The Natural Hazards Project component was
financed by the European Community Humanitarian Office (ECHO)
School buildings often serve multiple purposes in a community. For most of the day, they house one of our most precious resources, our children. In addition to their role as learning centers, they may serve as gathering places for community events and fundraisers, meeting places for clubs and religious organizations, storage places for books and other technical equipment, and public shelters in emergencies. When a school building is vulnerable to natural hazards, the welfare of the entire community is at risk.
The vulnerability of school facilities must not be seen only in terms of the need to prevent catastrophic damage that may destroy the buildings. It is also necessary to prevent lesser damage that may affect the continuity of the services they provide. For example, if a school is unusable, the children will have to go to other schools, often in shifts, and their education suffers.
When an extreme natural event is expected, emergency shelters, often school buildings, may be opened to house the local population and keep them out of harm's way. In these situations, we rely on the structural integrity of the building to protect the population being served from the elements. We also rely on emergency shelters after a disaster strikes, to temporarily house populations whose homes have been destroyed or are no longer safe because of damage from hurricanes, floods, earthquakes, or volcanic eruptions.
In Latin America and the Caribbean, many school buildings are gifts from foreign governments or donor organizations. These funding agencies do not always take into consideration the natural hazards prevalent in the recipient country and the schools, therefore, may not be built with specific hazard vulnerability criteria in mind.
In addition, schools are often built on marginal pieces of land owned by the government that are unsuitable for commercial or agricultural use. All too often, school buildings are situated in vulnerable areas because proper site-selection criteria were not applied.
It is estimated that more than one million classrooms in Latin America and the Caribbean are vulnerable to natural hazards. We owe it to our children to provide them with a safe learning environment.
Disaster mitigation can be defined as any measure taken before an event aimed at decreasing or eliminating its impact. There are two kinds:
Retrofitting is defined as the strengthening of a building after its original construction.
Ideally, vulnerability to natural hazards should be considered before construction begins. It is estimated that mitigation against natural hazards adds less than 10 percent to the capital cost of the entire project at the time of initial construction. Mitigation for earthquake-prone areas is typically more costly than mitigation against wind and rain. Planners and designers need to ask themselves the following questions to determine whether mitigation is cost-effective:
For example, if the probability that a significant earthquake will strike an area is once every 500 years and the last earthquake was 100 years ago, it may not be necessary to construct a building that can survive an earthquake of 7.5 on the Richter scale. The decision whether or not to mitigate against disasters, and to what extent, is a complex one that should not be taken lightly or be based purely on cost. Planners must decide how much risk they are willing to take.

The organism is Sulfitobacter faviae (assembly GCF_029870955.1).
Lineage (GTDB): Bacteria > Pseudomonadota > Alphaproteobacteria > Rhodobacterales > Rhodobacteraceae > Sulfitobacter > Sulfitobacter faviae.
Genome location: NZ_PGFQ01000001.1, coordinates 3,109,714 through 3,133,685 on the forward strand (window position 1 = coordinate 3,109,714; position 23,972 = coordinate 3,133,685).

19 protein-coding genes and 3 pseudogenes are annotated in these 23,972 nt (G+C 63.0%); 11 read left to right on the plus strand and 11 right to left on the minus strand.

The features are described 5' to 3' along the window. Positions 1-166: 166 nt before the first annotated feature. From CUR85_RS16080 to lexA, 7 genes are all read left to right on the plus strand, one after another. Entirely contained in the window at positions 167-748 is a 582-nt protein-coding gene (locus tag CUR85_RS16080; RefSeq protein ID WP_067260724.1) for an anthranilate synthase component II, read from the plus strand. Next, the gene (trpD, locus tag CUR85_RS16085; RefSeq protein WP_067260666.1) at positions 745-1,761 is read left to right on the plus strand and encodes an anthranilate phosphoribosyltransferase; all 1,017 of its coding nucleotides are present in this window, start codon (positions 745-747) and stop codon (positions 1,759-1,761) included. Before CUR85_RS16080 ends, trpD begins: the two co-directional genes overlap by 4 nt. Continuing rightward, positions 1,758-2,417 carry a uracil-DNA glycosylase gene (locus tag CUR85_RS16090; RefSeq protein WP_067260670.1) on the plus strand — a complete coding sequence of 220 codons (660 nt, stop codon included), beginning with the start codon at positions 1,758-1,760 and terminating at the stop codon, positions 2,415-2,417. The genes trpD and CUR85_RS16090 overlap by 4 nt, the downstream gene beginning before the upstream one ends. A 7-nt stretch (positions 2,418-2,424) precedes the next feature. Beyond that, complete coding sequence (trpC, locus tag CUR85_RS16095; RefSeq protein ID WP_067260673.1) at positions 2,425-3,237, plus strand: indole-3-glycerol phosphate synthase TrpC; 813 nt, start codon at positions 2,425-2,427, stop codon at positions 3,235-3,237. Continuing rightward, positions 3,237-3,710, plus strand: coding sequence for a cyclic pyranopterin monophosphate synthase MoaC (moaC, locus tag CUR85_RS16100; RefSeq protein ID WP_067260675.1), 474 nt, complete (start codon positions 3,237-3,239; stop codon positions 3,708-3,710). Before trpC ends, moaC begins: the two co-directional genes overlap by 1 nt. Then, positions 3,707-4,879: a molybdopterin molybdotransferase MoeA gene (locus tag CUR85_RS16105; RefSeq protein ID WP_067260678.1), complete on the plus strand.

With this in mind, the OAS developed a three-part approach to reducing the vulnerability of school and shelter buildings to natural hazards, focusing for the moment on infrastructure rather than public participation and academic aspects of vulnerability reduction, though these are equally important. The School Vulnerability Reduction Program was divided into the following three components:
The results of this three part process were used in the preparation of project profiles for investment in school/shelter retrofit.
In September 1997, the Caribbean Disaster Mitigation Project (CDMP), funded by the U.S. Agency for International Development, and the Natural Hazards Project (NHP), funded by the European Community Humanitarian Office (ECHO), began jointly implementing a pilot program on school vulnerability reduction in the Eastern Caribbean using the above mentioned strategy. The countries involved were Anguilla, Antigua and Barbuda, Dominica, Grenada, and St. Kitts and Nevis. Products of this project are available as examples of each of the steps in a school vulnerability reduction program. Detailed information is available in a progress bulletin describing this activity.
Ministries of education are not the only institutions responsible for school design, construction, repair, maintenance, and rebuilding after a disaster. Ministries of finance, the departments of public works and planning, the disaster preparedness office, and community organizations also play an important role. By developing a National Plan to Reduce the Vulnerability of School Buildings to Natural Hazards, a country can clearly define the role of each organization and institution involved. This helps to avoid duplication of efforts and promotes understanding and cooperation among and between all the parties.
The OAS approach to a national plan focuses on policies, processes, projects and preparedness.
Under the OAS pilot project in the Caribbean, National Plans were developed for Antigua and Barbuda, Dominica and St. Kitts & Nevis.
In many countries throughout Latin America and the Caribbean, it is difficult to obtain information about the condition of school buildings. The record-keeping systems often do not allow easy access to basic information about school or shelter buildings such as the date of construction, design type, as-built drawings, or the donor institution that financed the construction.